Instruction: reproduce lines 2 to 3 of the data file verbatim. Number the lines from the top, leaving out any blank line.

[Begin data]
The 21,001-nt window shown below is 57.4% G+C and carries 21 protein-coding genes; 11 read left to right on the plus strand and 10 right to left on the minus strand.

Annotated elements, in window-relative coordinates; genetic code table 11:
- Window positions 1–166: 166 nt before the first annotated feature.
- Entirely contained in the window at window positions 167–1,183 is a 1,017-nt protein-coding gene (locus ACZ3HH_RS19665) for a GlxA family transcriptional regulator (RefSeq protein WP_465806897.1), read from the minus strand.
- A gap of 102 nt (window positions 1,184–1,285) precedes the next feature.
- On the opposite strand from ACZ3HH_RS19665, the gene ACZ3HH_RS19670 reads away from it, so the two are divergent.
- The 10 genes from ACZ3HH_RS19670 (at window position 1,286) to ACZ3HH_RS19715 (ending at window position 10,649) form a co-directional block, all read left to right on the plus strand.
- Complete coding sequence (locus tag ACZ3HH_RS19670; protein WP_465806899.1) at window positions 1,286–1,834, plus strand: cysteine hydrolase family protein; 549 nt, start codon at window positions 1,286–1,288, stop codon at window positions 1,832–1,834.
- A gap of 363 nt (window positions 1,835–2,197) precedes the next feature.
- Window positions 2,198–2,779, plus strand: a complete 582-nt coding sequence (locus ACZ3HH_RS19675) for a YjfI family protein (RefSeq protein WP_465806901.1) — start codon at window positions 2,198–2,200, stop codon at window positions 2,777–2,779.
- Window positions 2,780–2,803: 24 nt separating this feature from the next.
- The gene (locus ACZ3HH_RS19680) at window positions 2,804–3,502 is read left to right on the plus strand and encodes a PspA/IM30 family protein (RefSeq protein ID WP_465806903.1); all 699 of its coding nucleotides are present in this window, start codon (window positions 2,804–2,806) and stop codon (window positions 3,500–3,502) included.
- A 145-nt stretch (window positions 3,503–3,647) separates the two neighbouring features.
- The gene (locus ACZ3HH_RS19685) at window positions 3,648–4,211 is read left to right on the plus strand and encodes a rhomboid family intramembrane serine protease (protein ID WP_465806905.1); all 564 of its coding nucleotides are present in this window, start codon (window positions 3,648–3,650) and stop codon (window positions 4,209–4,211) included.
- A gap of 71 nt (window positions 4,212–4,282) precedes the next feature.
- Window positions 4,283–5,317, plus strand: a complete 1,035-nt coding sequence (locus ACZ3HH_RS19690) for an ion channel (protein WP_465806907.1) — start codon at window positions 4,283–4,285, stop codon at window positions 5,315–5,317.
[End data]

Annotated elements, in window-relative coordinates; genetic code table 11:
- Window positions 1–166: 166 nt before the first annotated feature.